Cameron’s occasional summitry replaces Blair’s swing door…

When the First and deputy First Minister arrived at 10 Downing Street last month, they had to wait outside for ‘the magic door’ to open. Inadvertent no doubt, but the downgrade it implies chimes with David Cameron’s determination to signal to all parties in Northern Ireland that all messes are their messes and it is they rather than the UK government to clear it up.

But as Mark Hennessy notes, there is a sense that much of the senior human capital that was built and developed in the effort to build the current peace settlement is being let drift, and institutional memory allowed to fade:

…the danger, or perhaps, more accurately, the fear, is that worse challenges will have to be faced in time by an unprepared Downing Street. Then, relationships and ties needed on such a day may not be there to be found.

Such ties had to be built once before from the early 1980s onwards – over drinks late at night at meetings of the British-Irish Association and a host of other venues – when work that led to the Anglo-Irish Agreement began.

Fear rather than danger. Internal summitry has replaced the swing door of the Blair age. That was appropriate to a process driven towards the closing of Mr Adams’ indigenous deal.

All politics that bind east and west (and north and south) after that must be composed of voluntary effort within the albeit limited channels set up and still developing under the terms of the Belfast Agreement. And when the need arises, more directly.

In the meantime, the message from Number 10 to OFMdFM ‘we’ll talk when we have mutual business, but until sort out the problems you were elected to solve‘.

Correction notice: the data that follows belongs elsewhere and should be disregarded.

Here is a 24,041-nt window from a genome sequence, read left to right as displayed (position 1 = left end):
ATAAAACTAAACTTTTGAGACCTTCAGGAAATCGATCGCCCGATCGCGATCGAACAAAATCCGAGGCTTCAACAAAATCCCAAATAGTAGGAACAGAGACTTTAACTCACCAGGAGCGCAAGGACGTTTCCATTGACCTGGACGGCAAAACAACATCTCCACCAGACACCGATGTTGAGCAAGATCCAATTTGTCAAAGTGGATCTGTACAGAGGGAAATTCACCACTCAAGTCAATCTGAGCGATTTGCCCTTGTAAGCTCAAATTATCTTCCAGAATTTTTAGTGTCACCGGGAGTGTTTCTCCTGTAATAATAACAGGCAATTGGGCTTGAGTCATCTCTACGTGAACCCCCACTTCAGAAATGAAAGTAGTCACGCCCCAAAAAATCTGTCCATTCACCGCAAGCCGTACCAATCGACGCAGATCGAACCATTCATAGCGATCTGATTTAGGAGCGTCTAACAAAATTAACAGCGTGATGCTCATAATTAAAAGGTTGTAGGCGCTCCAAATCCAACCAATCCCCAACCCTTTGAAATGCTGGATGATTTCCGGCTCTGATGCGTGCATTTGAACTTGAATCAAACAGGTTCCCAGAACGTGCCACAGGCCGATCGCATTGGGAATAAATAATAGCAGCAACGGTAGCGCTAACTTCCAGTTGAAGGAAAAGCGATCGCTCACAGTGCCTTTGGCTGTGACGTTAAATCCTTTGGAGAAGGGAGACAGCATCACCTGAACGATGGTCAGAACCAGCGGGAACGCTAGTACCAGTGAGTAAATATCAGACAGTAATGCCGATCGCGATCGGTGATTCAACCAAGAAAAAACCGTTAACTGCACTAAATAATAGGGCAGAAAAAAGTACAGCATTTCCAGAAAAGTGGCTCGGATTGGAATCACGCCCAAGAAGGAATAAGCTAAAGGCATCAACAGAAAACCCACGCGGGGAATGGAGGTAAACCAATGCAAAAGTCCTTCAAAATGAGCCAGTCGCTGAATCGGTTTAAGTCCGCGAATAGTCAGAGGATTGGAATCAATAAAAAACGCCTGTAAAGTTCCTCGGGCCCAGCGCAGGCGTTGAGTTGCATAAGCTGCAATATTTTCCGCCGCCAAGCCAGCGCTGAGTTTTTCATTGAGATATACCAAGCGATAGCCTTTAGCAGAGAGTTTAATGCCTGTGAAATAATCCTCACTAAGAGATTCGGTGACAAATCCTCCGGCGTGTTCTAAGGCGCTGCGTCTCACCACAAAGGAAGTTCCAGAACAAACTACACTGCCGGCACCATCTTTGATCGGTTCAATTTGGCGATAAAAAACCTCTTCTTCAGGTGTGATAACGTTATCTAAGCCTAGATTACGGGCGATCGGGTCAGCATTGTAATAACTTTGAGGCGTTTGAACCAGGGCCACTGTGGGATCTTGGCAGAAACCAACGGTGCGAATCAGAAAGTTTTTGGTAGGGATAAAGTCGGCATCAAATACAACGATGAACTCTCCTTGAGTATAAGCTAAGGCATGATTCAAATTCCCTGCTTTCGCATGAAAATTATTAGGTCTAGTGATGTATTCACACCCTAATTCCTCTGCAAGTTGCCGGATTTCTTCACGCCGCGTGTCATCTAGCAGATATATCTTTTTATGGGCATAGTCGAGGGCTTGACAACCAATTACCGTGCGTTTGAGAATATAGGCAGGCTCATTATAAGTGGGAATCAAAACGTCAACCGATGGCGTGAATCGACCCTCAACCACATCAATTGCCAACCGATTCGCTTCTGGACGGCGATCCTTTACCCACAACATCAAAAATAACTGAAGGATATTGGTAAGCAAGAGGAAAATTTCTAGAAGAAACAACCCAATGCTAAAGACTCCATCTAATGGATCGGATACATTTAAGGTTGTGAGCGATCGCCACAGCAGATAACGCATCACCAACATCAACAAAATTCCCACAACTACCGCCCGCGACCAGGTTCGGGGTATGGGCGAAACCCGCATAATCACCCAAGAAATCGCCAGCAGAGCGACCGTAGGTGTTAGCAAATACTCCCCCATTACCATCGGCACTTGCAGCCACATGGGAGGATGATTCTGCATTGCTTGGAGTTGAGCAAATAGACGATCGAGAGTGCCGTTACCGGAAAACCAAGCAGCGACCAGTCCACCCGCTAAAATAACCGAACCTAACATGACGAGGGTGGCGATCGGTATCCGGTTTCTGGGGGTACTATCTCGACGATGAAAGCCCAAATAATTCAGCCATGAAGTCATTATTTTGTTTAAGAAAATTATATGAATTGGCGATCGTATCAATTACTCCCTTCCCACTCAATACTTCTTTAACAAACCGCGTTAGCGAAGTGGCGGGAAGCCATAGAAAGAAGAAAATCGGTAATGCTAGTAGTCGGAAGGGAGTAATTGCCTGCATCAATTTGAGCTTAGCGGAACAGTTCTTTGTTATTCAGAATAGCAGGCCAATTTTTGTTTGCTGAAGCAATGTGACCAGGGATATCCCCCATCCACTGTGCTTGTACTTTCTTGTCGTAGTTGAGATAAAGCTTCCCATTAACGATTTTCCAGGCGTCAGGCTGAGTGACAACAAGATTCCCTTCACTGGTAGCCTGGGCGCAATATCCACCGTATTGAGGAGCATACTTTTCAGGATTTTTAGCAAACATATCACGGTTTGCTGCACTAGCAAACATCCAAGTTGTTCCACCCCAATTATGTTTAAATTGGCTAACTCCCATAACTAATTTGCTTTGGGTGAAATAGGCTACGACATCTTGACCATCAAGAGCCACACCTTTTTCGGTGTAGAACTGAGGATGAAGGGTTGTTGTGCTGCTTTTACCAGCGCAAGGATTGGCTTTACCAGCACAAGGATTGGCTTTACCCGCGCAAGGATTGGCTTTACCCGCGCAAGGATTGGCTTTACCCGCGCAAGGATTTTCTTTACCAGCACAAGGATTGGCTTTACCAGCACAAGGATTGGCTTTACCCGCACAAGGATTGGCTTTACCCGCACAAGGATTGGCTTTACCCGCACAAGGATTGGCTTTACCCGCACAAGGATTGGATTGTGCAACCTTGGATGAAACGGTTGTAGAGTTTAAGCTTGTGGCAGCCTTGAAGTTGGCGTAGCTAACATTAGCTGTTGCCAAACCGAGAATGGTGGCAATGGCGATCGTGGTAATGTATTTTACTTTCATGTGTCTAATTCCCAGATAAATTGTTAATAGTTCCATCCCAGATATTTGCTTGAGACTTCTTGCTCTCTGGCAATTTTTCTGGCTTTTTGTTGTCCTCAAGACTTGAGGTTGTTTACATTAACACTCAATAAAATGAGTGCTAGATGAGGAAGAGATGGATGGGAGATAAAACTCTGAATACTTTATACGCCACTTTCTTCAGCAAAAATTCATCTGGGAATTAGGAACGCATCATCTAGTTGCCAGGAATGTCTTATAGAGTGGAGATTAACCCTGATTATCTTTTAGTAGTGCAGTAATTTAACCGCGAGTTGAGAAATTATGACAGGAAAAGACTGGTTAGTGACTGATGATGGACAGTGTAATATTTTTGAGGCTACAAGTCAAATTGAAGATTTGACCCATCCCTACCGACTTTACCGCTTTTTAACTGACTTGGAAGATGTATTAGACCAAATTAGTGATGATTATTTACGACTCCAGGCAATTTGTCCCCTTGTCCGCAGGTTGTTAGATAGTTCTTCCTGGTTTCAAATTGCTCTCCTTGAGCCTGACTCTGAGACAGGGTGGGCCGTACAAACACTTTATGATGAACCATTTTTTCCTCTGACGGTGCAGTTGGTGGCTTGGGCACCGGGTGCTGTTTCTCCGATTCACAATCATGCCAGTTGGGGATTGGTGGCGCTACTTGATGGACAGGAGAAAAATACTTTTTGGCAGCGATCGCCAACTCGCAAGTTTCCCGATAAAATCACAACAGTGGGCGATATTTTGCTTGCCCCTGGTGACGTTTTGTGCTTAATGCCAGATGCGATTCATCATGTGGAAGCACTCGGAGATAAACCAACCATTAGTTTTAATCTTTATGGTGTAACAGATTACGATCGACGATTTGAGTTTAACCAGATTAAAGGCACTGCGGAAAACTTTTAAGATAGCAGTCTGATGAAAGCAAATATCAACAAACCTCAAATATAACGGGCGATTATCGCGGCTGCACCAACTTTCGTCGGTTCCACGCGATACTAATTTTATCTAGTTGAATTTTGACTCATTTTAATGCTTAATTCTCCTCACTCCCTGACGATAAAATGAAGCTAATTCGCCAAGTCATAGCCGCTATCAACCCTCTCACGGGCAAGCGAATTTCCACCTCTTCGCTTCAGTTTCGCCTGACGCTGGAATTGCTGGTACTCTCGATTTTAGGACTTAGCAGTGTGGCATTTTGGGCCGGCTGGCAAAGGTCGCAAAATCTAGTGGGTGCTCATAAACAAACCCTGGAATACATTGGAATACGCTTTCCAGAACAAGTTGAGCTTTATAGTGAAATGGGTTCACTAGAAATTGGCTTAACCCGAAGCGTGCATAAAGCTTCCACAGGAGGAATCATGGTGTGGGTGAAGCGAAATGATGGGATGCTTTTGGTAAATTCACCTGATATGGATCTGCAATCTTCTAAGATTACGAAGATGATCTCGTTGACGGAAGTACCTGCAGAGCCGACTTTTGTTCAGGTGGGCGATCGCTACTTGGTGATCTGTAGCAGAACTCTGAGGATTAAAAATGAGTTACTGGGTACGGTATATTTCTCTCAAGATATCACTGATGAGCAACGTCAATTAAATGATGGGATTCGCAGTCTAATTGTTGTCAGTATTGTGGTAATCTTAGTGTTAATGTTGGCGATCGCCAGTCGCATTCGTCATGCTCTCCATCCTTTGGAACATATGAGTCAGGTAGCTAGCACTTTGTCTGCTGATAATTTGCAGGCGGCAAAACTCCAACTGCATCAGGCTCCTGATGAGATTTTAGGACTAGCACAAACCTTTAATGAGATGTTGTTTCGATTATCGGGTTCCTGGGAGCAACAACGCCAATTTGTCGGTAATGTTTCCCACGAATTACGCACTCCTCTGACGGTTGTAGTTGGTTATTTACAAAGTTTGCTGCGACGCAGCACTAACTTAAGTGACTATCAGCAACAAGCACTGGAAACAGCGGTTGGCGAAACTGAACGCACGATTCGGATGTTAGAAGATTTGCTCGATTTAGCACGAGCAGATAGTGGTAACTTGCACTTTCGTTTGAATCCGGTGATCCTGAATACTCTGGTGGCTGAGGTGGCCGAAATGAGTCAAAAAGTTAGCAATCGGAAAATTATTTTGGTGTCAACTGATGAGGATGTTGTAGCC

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  • BarneyT

    Until the apron strings are propertly cut, wont they continue to run to mammy?

  • Barnshee

    At last-a British Government which worked out who is paying the bills for the charade that is the assembly.

    What I hope he said

    “Clean up your own mess, -no more funds from the taxpayer and by the way if you fancy another bout of “armed action” or similar –rip on I`ll take the costs out of the block grant and leave you with SFA if I have to “

  • “it is clear that Cameron has given her the same gate-guarding role once held by Paterson”

    Is it not also clear that Theresa Villiers is operating in a low profile role similar to that of Michael Moore and David Jones?

    “is being let drift”

    The drift of London and Dublin politicians and civil servants away from Belfast probably began as soon as the 1998 Agreement was signed. I’ve not been in contact with the BIIGS phone number in Belfast this year but it’s been years since a UK civil servant answered the phone.

  • Benign or malign neglect has been the dominant theme in relations within the UK between London and Belfast during the twentieth century. An exception was made for the period of The Troubles (1969-1998) and the subsequent peace process (1993-2007). During The Troubles the attention was mainly military and handled by the MOD, with some input by Ted Heath during the Sunningdale process in 1973-74. Afterwards the NIO was considered to be an exile for civil servants and politicians in the two parties until Major got the peace process going with FF. After the peace was finally bedded down in 2007 with Paisley’s election as First Minister, the situation returned to its natural state–neglect.